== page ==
Watch a Thai boxing match at the iconic Rajadamnern stadium. Tickets are priced at 500-2,000฿ (11.12 GBP–44.49 GBP / 14.40 USD–57.60 USD), or even learn how to fight yourself at The Fighting Spirit Gym (572/1 Silom Road).
Go indoor surfing at Flowhouse off Soi Athakravi, 750฿ per hour (16.68 GBP / 21.60 USD), open from 11am-10pm.
Take a look at the abandoned airplane graveyard just north of Ramkhameng. Please note, this is private property and not an ‘official’ attraction, and has recently been taken over by locals living in some of the planes. It is therefore advised you take care and seek advice before heading out to the graveyard.
Visit the vintage Scala cinema, which has been frozen in time but it’s owners, and offers a 1,000 seat single-screen theatre nested inside a retro-looking exterior, tickets are just 100฿ (2.22 GBP / 2.88 USD). If you’d rather go to a modern multiplex, try visiting the cinema on Wednesday when tickets are half price at 79-100฿ (1.76 GBP–2.22 GBP / 2.28 USD–2.88 USD). Alternatively, if you’re feeling particularly wealthy, why not head to the Central Embassy Diplomat screen, where tickets will set you back upto 1,200฿ (26.70 GBP / 34.56 USD), but include pillows, blankets, all you can drink minibar, phone chargers and a concerige button.
Thai food is one of the most exciting cuisines in Asia, if you haven’t already, check out my blog post on The Top Thai Dishes.
Street Food in Bangkok
Budget travellers will enjoy the many street stalls that line the streets of Bangkok, open every day except for Monday (street cleaning day). Meals will vary in price and quality depending on where you are, but you will be looking at 35-60฿ (0.78 GBP–1.33 GBP / 1.01 USD–1.73 USD). The most exciting street food markets in Bangkok for me, are unarguably Yaowarat (Chinatown), the train night market (known locally as rod fai), and Victory Monument.
Doy Kuay Teow Reua in Victory Monument serves some of the best boat noodles in the capital.
Kuay Jab Nay Lek in Chinatown has some fantastic pork bone soup.
Tom Yum Goong Banglamphu is just a few blocks down from Khao San Road and makes a gorgeously thick tom yum soup.
As far as street food goes, this is prehaps not the cheapest, with dishes setting you back between 200-250฿ (4.45 GBP–5.56 GBP / 5.76 USD–7.20 USD), but Somsak Pu Ob has some of the most reputable seafood dishes, I certainly wouldn’t rule it out. Despite it’s fame, the owner still cooks as a one man band to ensure quality, so expect a wait. I recommend the shrimp filled goong ob woon sen, or crab version of pu ob woon sen if you really want to push the boat out.
Budget Restaurants in Bangkok
There’s a lot of debate as to where the best pad Thai in Bangkok is, but in my opinion, you’ll be hard pushed finding somewhere better than Thip Samai, the other side of the river to Wat Saket (golden mount) on Maha Chai Rd.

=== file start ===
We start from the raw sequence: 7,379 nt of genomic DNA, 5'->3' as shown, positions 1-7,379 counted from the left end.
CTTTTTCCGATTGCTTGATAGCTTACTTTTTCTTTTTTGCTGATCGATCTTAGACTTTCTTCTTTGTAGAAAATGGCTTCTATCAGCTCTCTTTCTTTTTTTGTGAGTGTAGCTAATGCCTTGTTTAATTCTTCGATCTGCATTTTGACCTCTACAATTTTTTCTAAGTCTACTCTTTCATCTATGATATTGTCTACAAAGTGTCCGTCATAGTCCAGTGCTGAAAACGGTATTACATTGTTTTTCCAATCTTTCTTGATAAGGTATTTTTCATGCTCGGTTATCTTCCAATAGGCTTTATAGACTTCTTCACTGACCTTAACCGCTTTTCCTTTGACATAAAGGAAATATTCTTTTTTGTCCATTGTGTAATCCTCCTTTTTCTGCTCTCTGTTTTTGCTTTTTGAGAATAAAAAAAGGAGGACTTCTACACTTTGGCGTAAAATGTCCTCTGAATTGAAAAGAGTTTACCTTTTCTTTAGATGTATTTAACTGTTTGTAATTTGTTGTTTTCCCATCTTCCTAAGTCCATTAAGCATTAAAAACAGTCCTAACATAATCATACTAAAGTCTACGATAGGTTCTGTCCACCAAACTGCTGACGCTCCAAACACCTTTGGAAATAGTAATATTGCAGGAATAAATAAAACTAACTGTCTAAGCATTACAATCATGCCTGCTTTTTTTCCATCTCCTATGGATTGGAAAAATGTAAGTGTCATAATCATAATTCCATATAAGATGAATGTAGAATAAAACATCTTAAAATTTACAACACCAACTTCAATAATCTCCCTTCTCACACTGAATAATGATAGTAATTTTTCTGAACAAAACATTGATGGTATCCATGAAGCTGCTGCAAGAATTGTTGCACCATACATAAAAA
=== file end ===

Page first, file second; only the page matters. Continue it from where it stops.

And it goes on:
Ka-Long is one of the hardest to find restaurants, but is virtually unknown, it’s located on 2 Si Ayutthaya Rd, and serves some of the nicest food I have had in the capital, but has been virtually unfound by internet hype (yet).
For casual diners, Siam square will offer you the best range. With meals ranging from 100-350฿ (2.22 GBP–7.79 GBP / 2.88 USD–10.08 USD). Fare includes a complete international range from Japanese, Western and Korean.
Luxury Restaurants in Bangkok
Those looking to treat themselves will find a number of high end boutique restaurants in Ekami. Prices here start from around 300฿ (6.67 GBP / 8.64 USD) and rise up to 1,000฿ (22.25 GBP / 28.80 USD) for imported steaks. Some of the best quality restaurants in Bangkok are Baan Khanitha and Seven Spoons. Bo.Laan and Those looking to really treat themselves, should look at the 5* Fireplace Grill at The Intercontinental Hotel.
Quirky Bangkok Restaurants
Quirky restaurants include Dine in the Dark, where you are served your food in complete darkness. The idea is to really heighten your senses as you rely on simply your taste buds to enjoy the food your served. This quirky restaurant near Terminal 21, features blind waiters, and gives guests the opportunity to reflect on the misfortune those who live in blindness 24/7 experience. This four-course set meal will set you back around 1,800฿ per person (40.04 GBP / 51.84 USD). Cabbages & Condoms is the second quirky restaurant in Bangkok, where all the decor is dressed in condoms.
Given the good transport links within Bangkok, most places are good to stay in, however, you may find yourself attracted to the Bangkapi area (backpackers and nightlife lovers) or Siam (shopping central). Areas nearer the airport may find long and cramped commutes to get into the city centre each day.
Hostels in Bangkok (250-600฿)
Bangkok, and in fact all of Thailand, have a very high standard when it comes to accommodation, unlike many of its neighbouring South-East Asian countries, so you get a suprisingly good value out of even the most budget of hostels.
- Flying Cow Hostel – Value Choice
Generally regarded as one of the ‘best middle ground’ hostels in Bangkok. Reasonable quality, one of the lowest prices in the city, yet a decent location just north of Khao San Road. Rooms start at 245฿ per night (5.45 GBP / 7.06 USD).
- Nap Park Hostel – Social Choice
If you’re intent on staying near Khao San Road (party area of Bangkok), then Nap Park is your best bet. Not the most comfortable of beds, and up to 22 beds to a room, but the people that stay here more than make up for it and it’s definitely the most social hostel in Bangkok, 499฿ per night (11.10 GBP / 14.37 USD).
- Lub D, Siam Square – Travel Bloggers Choice
Recommended by multiple travel bloggers, and for a good reason, this good value hostel is in an excellent location, and has very comfortable beds. 380฿ per night (8.45 GBP / 10.94 USD).